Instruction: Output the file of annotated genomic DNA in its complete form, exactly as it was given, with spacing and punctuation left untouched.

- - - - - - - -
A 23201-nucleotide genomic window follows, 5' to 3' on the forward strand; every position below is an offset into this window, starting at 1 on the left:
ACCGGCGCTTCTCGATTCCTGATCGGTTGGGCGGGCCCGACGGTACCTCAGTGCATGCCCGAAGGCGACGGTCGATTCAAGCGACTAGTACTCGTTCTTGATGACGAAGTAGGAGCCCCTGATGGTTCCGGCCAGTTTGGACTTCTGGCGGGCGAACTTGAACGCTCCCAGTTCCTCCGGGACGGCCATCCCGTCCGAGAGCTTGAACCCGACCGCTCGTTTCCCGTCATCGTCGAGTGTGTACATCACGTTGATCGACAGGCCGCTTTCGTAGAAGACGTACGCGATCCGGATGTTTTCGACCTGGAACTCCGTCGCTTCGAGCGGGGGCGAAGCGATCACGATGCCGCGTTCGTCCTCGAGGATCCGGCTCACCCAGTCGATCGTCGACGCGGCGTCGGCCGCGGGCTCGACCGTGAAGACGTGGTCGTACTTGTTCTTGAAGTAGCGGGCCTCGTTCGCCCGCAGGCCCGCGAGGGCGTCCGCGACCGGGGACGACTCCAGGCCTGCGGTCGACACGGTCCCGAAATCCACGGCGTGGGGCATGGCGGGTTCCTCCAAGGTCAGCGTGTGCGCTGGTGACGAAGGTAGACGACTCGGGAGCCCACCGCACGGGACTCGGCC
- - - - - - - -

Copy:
A 23201-nucleotide genomic window follows, 5' to 3' on the forward strand; every position below is an offset into this window, starting at 1 on the left:
ACCGGCGCTTCTCGATTCCTGATCGGTTGGGCGGGCCCGACGGTACCTCAGTGCATGCCCGAAGGCGACGGTCGATTCAAGCGACTAGTACTCGTTCTTGATGACGAAGTAGGAGCCCCTGATGGTTCCGGCCAGTTTGGACTTCTGGCGGGCGAACTTGAACGCTCCCAGTTCCTCCGGGACGGCCATCCCGTCCGAGAGCTTGAACCCGACCGCTCGTTTCCCGTCATCGTCGAGTGTGTACATCACGTTGATCGACAGGCCGCTTTCGTAGAAGACGTACGCGATCCGGATGTTTTCGACCTGGAACTCCGTCGCTTCGAGCGGGGGCGAAGCGATCACGATGCCGCGTTCGTCCTCGAGGATCCGGCTCACCCAGTCGATCGTCGACGCGGCGTCGGCCGCGGGCTCGACCGTGAAGACGTGGTCGTACTTGTTCTTGAAGTAGCGGGCCTCGTTCGCCCGCAGGCCCGCGAGGGCGTCCGCGACCGGGGACGACTCCAGGCCTGCGGTCGACACGGTCCCGAAATCCACGGCGTGGGGCATGGCGGGTTCCTCCAAGGTCAGCGTGTGCGCTGGTGACGAAGGTAGACGACTCGGGAGCCCACCGCACGGGACTCGGCC